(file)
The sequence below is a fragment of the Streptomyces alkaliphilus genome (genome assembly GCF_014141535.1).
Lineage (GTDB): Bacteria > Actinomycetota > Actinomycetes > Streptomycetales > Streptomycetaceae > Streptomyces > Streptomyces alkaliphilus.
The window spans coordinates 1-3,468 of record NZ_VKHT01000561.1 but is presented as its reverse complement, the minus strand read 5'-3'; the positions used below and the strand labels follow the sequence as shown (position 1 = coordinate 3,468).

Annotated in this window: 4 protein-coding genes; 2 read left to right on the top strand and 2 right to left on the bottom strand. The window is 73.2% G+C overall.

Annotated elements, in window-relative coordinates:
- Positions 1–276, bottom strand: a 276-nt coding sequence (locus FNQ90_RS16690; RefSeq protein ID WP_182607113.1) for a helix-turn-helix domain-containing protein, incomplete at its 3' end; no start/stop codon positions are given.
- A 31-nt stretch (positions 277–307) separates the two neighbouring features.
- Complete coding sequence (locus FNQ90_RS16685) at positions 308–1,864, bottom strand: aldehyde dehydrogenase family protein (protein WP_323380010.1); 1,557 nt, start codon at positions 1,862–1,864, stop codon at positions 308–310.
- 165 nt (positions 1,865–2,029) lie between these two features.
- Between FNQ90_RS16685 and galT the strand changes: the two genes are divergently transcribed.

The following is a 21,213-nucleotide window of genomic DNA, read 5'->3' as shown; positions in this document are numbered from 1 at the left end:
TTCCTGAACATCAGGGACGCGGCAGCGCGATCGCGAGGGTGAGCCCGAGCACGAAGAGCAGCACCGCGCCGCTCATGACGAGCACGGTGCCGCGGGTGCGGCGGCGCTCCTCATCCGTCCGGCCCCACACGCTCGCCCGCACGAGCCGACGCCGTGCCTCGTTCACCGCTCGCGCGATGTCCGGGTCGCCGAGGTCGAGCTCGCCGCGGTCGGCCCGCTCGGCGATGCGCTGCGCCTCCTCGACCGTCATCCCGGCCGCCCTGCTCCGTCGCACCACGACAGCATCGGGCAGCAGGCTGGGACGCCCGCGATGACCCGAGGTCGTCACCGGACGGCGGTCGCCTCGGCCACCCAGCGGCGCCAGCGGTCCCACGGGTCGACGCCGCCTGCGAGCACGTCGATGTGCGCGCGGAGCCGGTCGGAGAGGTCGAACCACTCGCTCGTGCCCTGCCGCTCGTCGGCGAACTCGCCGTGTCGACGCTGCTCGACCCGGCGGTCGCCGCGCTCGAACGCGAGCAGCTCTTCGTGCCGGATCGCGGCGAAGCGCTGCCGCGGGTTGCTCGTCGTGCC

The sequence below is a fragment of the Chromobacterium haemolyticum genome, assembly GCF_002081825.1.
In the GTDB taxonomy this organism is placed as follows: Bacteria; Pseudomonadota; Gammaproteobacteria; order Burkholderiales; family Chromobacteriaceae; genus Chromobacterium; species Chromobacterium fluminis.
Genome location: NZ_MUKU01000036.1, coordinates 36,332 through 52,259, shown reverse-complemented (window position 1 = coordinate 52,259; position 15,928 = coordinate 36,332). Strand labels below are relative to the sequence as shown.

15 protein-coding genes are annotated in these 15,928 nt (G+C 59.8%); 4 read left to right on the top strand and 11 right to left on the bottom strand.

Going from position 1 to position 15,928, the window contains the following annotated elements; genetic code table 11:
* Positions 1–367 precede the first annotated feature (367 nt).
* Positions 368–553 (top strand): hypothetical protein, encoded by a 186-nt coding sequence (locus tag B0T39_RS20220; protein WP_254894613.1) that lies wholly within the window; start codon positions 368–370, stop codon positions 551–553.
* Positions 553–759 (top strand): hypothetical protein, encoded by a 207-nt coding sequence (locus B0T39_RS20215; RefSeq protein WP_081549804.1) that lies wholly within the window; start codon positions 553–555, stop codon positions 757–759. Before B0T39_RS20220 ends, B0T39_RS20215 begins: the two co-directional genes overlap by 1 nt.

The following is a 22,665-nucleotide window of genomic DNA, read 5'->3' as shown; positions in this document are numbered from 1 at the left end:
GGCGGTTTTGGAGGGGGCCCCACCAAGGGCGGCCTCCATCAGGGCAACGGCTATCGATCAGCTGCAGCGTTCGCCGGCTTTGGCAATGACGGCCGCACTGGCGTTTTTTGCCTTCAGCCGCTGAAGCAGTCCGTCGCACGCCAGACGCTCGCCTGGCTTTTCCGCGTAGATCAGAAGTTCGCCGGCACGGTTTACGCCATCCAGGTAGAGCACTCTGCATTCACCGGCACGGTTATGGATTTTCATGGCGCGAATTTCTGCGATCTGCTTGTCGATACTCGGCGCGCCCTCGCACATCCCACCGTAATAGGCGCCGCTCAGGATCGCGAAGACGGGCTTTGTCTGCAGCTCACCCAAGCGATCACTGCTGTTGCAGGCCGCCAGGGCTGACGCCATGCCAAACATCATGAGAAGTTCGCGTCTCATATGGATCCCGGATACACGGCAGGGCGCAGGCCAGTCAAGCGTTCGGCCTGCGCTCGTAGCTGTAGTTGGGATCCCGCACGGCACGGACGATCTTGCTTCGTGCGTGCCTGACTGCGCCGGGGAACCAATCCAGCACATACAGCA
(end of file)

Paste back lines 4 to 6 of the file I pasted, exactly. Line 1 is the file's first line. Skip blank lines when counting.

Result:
Annotated in this window: 4 protein-coding genes; 2 read left to right on the top strand and 2 right to left on the bottom strand. The window is 73.2% G+C overall.

Annotated elements, in window-relative coordinates:
- Positions 1–276, bottom strand: a 276-nt coding sequence (locus FNQ90_RS16690; RefSeq protein ID WP_182607113.1) for a helix-turn-helix domain-containing protein, incomplete at its 3' end; no start/stop codon positions are given.